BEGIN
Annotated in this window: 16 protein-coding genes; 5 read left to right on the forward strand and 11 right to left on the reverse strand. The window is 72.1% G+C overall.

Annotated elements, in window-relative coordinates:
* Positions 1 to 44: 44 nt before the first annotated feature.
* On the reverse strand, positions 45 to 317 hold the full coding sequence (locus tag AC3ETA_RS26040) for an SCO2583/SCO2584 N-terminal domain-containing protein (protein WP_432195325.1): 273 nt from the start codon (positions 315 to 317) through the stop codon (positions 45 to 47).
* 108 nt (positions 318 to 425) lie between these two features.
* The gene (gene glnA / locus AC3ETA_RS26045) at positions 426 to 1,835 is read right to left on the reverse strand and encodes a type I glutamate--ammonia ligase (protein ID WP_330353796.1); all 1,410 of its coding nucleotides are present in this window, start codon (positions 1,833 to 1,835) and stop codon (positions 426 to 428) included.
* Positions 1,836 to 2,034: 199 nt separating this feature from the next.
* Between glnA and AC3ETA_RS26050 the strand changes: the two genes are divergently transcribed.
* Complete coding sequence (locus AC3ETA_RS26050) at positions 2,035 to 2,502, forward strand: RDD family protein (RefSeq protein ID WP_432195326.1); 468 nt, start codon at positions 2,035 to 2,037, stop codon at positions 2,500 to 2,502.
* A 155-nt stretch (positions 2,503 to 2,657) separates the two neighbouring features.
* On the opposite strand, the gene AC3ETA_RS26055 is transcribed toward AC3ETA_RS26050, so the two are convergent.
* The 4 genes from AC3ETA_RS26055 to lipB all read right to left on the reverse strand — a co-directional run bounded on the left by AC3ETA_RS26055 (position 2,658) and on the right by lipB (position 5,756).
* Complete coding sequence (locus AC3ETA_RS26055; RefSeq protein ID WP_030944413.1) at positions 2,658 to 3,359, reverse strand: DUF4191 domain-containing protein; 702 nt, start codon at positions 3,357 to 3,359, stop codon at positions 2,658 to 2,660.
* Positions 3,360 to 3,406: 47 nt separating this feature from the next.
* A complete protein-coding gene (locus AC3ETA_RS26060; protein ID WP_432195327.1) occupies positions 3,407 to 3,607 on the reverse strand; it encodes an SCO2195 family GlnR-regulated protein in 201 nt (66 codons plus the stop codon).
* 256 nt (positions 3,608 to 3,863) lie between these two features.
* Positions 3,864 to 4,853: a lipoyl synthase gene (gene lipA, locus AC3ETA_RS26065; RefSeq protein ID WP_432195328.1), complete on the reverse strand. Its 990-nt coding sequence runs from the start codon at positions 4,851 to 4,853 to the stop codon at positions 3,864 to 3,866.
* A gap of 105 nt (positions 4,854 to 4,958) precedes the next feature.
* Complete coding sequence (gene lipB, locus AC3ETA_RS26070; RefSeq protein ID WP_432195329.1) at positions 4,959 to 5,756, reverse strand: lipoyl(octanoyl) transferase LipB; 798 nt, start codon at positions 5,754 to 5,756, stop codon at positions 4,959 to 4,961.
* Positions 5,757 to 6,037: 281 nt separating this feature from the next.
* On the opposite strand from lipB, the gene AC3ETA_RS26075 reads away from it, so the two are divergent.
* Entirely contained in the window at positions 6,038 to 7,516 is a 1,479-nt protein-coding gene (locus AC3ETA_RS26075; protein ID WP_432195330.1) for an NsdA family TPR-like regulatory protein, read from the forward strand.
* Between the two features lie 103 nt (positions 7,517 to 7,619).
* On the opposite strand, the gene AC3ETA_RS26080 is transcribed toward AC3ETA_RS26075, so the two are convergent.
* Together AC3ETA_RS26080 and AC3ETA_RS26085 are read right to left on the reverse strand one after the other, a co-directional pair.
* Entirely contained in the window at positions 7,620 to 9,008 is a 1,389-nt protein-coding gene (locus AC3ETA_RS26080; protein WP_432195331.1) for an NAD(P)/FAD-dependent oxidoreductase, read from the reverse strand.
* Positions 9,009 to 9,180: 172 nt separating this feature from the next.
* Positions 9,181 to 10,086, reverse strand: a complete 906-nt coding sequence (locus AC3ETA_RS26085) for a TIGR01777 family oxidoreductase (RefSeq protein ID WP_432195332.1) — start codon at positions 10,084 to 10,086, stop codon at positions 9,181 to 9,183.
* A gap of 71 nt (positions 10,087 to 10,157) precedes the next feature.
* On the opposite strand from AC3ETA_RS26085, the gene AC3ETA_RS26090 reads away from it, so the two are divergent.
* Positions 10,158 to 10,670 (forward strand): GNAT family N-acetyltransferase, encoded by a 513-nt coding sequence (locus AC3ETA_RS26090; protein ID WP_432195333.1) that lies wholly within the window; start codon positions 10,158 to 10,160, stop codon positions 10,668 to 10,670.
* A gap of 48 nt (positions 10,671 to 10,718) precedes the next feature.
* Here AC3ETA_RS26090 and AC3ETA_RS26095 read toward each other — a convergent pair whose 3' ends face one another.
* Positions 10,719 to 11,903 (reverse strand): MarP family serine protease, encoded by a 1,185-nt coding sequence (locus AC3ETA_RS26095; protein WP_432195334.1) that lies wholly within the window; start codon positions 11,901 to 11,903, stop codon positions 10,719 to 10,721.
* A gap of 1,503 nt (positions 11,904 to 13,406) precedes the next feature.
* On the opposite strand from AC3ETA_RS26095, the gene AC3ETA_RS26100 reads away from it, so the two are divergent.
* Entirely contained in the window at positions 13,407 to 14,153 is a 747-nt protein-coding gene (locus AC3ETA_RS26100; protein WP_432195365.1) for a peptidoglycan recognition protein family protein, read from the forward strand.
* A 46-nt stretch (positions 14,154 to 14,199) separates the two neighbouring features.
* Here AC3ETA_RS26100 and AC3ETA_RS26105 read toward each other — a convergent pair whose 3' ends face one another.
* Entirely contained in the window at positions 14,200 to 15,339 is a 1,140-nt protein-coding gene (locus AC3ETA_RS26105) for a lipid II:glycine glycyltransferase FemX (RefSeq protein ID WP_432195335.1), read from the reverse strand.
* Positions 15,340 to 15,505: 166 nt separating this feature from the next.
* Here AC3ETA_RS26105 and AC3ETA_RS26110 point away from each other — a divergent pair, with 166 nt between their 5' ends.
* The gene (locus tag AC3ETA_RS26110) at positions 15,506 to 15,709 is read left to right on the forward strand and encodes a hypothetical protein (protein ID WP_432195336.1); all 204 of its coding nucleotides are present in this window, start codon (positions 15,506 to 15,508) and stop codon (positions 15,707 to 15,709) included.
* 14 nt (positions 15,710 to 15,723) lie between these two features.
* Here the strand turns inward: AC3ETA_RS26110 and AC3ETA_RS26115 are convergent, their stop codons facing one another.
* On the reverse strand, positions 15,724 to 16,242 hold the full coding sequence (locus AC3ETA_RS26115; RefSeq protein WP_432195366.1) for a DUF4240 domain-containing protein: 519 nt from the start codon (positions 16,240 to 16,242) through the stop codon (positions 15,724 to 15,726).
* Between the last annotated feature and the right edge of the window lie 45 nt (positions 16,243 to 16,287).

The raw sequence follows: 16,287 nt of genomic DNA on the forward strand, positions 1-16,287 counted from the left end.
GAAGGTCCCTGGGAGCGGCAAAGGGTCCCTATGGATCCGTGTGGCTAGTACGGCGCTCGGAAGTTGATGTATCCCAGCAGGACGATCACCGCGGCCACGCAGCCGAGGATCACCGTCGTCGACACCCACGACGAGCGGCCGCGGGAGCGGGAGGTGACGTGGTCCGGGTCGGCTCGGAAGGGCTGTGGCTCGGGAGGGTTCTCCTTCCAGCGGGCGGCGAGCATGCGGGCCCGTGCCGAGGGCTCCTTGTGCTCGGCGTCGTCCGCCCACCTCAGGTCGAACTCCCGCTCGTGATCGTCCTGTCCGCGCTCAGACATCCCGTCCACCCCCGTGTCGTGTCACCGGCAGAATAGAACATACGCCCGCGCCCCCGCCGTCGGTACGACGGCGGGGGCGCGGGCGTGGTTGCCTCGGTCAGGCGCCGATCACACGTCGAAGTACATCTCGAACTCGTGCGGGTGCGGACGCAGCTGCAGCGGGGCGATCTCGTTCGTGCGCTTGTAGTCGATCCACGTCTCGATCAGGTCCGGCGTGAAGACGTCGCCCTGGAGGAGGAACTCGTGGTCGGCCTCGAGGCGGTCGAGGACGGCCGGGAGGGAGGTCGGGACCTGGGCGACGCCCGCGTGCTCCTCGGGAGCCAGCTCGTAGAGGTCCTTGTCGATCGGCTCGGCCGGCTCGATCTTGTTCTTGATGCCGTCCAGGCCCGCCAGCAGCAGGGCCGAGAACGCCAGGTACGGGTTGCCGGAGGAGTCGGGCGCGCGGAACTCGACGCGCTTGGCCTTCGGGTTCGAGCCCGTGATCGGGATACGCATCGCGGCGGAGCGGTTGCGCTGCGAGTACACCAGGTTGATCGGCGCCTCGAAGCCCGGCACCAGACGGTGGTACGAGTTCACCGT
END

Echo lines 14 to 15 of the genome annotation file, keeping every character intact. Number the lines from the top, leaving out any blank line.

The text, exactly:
* Positions 3,360 to 3,406: 47 nt separating this feature from the next.
* A complete protein-coding gene (locus AC3ETA_RS26060; protein ID WP_432195327.1) occupies positions 3,407 to 3,607 on the reverse strand; it encodes an SCO2195 family GlnR-regulated protein in 201 nt (66 codons plus the stop codon).